From the site of the explosion near
a Baghdad police recruiting station that killed dozens
September 14, 2004
At the hospital, I meet Ahman, his chubby cherubic 20-year-old face scarred
with burn marks, his arms charred to the bone, as he lies on a blood-stained
bed at and tries to make sense of the day's horror, etched in his mind like
a Hieronymus Bosch painting.
"Human beings were piled one on top of the other like pieces
of meat," he says, shivering. "I'm all choked up with
shock I saw it with my own eyes."
At the site of the explosion, the one today near a police recruiting
station that killed dozens, the living continued the madness, even
as the bodies and still moist remains of the dead were hauled away.
Despite a mountain of evidence to the contrary, witnesses and residents
blamed the Americans for the attack.
"This was a peaceful, modest lower-middle class neighborhood
where everyone cared about everyone," rages Hossein, a 41-year-old
train driver who was sitting in a teashop when the explosion occurred. "I
was born here. This explosion has changed everything in this neighborhood
Another day of bloody insanity in Iraq.
This marks my eighth
trip into Iraq over a period of almost exactly two years. In
that time I've covered more car bombings than I can remember. They've
almost become routine: interview angry people at the scene, try
to get comments from freaked out U.S. soldiers, race to the hospital
and walk open-eyed through corridors of blood and grief. Interview
victims and a doctor, or two. If I'm lucky, I get done with the
reporting by early afternoon. If I'm real lucky, I forget about
what I saw by dinner time.
Today I'm not lucky on either count.
The car bomb is aimed at the country's nascent U.S.-backed police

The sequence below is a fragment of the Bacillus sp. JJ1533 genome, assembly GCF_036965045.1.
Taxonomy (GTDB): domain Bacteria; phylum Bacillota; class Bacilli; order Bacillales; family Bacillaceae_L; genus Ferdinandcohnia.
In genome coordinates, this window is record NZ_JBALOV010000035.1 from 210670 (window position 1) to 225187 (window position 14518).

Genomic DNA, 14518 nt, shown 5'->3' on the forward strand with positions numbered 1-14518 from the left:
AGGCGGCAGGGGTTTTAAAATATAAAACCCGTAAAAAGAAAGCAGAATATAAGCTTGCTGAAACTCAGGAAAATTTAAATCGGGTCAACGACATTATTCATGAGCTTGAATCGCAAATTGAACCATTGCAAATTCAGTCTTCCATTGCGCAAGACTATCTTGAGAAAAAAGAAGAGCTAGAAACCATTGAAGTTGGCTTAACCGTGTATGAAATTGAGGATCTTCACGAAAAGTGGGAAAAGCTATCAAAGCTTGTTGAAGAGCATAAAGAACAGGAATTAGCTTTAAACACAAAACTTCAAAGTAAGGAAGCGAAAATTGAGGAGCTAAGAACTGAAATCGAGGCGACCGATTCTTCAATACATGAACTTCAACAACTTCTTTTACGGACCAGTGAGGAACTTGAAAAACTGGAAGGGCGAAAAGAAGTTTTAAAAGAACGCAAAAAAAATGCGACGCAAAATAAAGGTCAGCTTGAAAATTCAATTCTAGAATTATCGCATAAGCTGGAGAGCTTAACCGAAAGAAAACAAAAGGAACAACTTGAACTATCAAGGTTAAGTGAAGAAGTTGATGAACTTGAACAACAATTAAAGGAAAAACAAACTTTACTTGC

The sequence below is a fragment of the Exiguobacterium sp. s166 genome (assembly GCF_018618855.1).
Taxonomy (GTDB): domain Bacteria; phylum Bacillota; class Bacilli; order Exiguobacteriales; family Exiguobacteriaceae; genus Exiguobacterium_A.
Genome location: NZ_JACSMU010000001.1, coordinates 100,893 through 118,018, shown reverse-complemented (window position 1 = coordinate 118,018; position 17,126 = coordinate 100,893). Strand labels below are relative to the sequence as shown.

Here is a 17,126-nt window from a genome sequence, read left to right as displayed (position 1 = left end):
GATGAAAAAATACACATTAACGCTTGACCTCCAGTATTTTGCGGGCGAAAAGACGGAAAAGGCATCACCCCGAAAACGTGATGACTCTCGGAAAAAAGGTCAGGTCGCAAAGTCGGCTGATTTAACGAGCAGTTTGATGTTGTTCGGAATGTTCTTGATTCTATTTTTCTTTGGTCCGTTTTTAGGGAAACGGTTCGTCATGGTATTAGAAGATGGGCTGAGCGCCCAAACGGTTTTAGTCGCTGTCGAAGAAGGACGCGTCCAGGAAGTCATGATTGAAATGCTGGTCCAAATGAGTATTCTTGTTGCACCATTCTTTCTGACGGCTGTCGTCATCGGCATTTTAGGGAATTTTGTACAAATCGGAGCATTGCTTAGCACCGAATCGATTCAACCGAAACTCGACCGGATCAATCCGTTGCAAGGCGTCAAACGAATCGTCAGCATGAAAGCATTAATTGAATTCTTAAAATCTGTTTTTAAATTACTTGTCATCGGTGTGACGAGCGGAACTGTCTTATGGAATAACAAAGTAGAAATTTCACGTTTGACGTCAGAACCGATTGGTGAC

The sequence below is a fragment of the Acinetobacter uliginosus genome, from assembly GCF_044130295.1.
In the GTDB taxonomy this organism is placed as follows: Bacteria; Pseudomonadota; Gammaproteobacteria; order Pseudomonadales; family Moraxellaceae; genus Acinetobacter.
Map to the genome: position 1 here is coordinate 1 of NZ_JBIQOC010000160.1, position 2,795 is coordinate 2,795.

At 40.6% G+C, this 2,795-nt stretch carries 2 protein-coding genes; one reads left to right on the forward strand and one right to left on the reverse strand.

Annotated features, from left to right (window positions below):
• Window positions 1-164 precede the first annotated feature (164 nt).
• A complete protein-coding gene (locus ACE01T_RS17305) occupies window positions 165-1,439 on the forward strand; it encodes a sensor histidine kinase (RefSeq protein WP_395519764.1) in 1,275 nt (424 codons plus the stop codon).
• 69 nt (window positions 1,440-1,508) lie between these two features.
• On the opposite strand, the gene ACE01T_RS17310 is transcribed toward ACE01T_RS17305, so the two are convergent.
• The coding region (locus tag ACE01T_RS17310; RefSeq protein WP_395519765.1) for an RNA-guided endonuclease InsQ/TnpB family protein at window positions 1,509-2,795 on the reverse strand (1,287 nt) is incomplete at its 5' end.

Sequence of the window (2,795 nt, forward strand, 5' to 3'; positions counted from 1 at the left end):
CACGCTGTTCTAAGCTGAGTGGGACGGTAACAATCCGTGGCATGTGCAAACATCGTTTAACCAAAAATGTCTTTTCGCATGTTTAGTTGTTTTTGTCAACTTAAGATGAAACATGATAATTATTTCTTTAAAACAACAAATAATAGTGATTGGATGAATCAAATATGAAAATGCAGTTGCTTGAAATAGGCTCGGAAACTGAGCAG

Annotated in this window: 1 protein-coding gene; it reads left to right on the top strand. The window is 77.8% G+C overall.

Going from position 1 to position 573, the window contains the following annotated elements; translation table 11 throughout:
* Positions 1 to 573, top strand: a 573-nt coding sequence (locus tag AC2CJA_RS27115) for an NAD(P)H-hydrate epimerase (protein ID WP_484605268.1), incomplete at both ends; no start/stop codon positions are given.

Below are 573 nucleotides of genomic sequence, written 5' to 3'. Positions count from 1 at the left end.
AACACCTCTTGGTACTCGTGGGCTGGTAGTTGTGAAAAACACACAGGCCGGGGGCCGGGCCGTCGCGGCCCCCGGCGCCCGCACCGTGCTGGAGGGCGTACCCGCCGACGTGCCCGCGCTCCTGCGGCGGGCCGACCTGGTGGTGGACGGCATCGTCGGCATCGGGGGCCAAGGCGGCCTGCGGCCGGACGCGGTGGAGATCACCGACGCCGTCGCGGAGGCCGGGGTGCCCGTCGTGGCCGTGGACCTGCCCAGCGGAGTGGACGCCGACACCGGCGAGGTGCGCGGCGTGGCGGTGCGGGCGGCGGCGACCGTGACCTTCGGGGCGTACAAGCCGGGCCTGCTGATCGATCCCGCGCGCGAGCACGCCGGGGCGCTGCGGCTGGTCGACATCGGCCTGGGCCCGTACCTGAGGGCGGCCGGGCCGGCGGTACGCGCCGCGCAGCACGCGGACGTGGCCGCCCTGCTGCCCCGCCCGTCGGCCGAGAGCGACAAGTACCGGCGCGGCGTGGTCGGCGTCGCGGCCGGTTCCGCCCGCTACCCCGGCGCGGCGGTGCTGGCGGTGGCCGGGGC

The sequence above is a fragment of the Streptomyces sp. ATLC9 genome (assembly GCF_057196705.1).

forces. Most of the nearly 50 killed in Baghdad were unemployed
young Iraqi men crowded around a police recruiting station, looking
for work. Some were playing billiards and video games, to while
away the hours while they waited for their applications to be taken.
Others were sipping sweet, dark brewed tea at a teahouse.
They all carried those red and blue folders with photocopies
birth certificates, report cards and medical records, a familiar
sight to those navigating Iraq's bureaucracy.
The explosion, centered right in front of the teashop, caught
them completely by surprise.
"These operations are carried
out by people using the latest techniques in killing people," said
Brigadier General "Amar," who pleaded to me that his
last name not be published for fear he'd be targeted by insurgents. "If
it was in our capacity to stop such things before they happened,
I would even sacrifice myself for them."
At the scene of the Baghdad bombing, the nauseating odor of burnt
flesh and streaks of blood litter the streets and sidewalks. "Long
live bin Laden," reads the graffiti on the building next to
a local mosque.
Grieving and tearful civilians along with emergency workers collect
corpses and body parts, including a severed head that lay near
one of the 15 or so stores crushed by the explosion.
Ehsan is a 38-year-old who runs a music shop badly damaged in
the blast. He flails about like a madman, flinging his broken drums
and trumpets across his tiny shop.
"There were some kids playing billiards," he says. "They
were killed. There were young men waiting to join the police force.
They were killed. There were customers in my shop. They died as
well. Who can accept this? Does Jesus accept this? Does Moses accept
American Apache helicopters hovered above the chaotic
disaster site. Some of the Americans some attempti to turn the
scene into a political rally. "Down with Allawi! Down with
Bush!" one man chants.
Others shake their heads in disgust at those who blamed the attack
on America instead of the rebels insurgents. "The man eating that
sandwich died,'' says Al'a, pointing to a fried chickpea sandwich